Buffaloed: Fly Fishing for Permit

Imagine, if you will, riding bareback across a sea of grass hunting for herds of migrating buffalo. The wind is light, the sun bright, your horse young and well-fed. You walk and canter hundreds of miles over three days, sometimes riding just to cool off. You eat well, sleep well, attend carefully to your horse and your gear, and find it easy to get up each morning before sunrise and start again.
After three days, in the later afternoon, you take aim at an animal, and you miss. That night after a long starlight ride home, aching and sore, you give your horse a thankful pat and crawl to bed. You begin dreaming of the hunt again before you are even asleep.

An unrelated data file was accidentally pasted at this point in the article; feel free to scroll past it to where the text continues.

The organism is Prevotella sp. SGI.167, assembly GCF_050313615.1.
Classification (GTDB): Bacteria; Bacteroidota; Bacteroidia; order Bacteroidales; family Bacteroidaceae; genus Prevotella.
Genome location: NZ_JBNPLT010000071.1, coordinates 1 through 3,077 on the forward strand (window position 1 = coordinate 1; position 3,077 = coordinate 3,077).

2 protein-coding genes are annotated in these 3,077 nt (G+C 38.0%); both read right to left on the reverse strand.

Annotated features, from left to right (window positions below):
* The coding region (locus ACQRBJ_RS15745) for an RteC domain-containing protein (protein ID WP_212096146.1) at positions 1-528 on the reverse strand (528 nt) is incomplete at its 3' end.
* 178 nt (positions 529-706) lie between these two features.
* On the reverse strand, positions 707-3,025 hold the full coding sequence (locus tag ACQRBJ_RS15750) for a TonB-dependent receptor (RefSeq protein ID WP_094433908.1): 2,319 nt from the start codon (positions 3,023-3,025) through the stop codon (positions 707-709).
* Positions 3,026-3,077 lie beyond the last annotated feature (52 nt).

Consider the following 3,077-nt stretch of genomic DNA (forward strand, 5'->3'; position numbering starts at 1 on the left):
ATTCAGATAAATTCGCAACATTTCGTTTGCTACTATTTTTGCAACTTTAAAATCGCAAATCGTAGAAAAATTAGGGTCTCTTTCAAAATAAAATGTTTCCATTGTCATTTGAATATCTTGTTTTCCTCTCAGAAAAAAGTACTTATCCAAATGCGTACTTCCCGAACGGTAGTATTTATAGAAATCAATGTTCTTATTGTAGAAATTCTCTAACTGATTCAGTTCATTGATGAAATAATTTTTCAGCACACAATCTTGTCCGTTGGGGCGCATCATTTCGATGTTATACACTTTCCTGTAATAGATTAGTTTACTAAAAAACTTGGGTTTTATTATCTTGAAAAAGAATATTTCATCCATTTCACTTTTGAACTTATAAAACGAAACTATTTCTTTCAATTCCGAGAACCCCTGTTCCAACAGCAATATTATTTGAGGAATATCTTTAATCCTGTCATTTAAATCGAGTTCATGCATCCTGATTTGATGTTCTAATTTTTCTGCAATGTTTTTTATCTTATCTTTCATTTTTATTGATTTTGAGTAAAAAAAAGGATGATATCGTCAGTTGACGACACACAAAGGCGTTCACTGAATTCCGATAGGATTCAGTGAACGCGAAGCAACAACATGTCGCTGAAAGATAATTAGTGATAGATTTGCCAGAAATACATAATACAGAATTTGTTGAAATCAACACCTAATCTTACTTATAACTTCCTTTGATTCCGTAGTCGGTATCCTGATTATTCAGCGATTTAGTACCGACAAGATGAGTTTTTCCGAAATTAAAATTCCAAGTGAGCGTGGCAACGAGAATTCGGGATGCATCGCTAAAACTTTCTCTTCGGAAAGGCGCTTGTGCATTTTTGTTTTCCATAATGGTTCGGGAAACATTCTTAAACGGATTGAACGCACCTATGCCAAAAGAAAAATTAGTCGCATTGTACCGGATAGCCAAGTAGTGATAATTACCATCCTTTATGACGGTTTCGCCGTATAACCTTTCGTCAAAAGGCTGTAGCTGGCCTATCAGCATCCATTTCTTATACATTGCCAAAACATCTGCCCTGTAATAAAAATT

That’s as good a description of the past three days permit fishing as I can summon after five hours of sleep. Jonathan Ain, who organizes the March Merkin permit tournament in Key West, had a handful of shots over three days — there just weren’t many fish around and my guess is that the herds were fat from grazing and hunkered down out of sight. The fish we did find were spooking at 70-foot casts, or not eating flies. (We were covered up by bonefish — pronghorns of the flats — from sunup to sundown, but couldn’t muster enthusiasm for more than a few slappy casts.) Finally, we had a permit eat the fly eagerly yesterday, but he came unbuttoned. Even David Dalu, who joined us for day three, couldn’t make the fish eat … though he did prove that 12-foot casts are the hardest ones to make.

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